Charlie Hanger, executive editor, Golf.com: Even though I disagree with the ruling, I think the PGA Tour needs to enact it ASAP. Rule 14-1b will unavoidably cast a shadow on the guys who are still anchoring. The USGA may condemn the heckler, but what did they expect to happen when they've essentially told the world that anchoring is cheating, even if it's not on the books quite yet?

Alan Shipnuck, senior writer, Sports Illustrated: It's simple: make the ban effective Jan. 1, 2013. Adapt or perish.

Van Sickle: I'd rescind the ban, but that's not going to happen. The three-year waiting period, while awkward, is necessary to give golfers worldwide a chance to wean themselves from anchored putting, which some of them invested 10 or 20 years in.

David Dusek, deputy editor, Golf.com: I would also repeal the ban, but that's hopeless. I think the PGA Tour should seriously consider creating its own set of rules, 99% of which would be identical to the USGA's Rules of Golf, but with special conditions to govern the game at the elite level. That would go a long way toward resolving a bunch of issues.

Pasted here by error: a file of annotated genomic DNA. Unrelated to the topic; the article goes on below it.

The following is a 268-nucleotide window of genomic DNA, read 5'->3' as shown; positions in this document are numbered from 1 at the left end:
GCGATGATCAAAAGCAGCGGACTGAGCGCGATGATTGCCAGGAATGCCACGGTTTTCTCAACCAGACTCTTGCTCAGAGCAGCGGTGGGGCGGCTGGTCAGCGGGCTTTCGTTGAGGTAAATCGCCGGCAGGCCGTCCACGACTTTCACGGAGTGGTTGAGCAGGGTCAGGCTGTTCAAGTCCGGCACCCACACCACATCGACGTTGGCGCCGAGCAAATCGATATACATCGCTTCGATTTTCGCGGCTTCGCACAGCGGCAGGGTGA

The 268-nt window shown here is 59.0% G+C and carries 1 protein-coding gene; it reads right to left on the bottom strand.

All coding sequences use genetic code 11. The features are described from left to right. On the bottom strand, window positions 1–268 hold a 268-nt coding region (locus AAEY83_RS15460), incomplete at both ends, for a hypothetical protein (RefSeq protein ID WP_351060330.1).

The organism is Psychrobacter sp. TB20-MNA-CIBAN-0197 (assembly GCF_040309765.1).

Stephanie Wei, contributor, SI Golf+: Put the rule into effect starting Jan. 1, 2014. If the USGA thought this kind of thing wasn't going to happen, they were being naive. You could see it coming from a mile away. It puts players in a weird place, especially if somebody wins another major with an anchored stroke. The c-word could get tossed around.

Godich: Here's the other issue. If the PGA Tour season is in fact going to start in the fall, does that mean the rule is going to be changed in mid-season?

Van Sickle: Technically, yes, it's a mid-season change.

Dusek: Wonderful. Mr. Finchem, would you like cheese to go with that can of worms?

Tell us what you think in the comments section below: How would you solve the issue of fans' backlash against pros who use a belly putter?

TAINTED VICTORIES?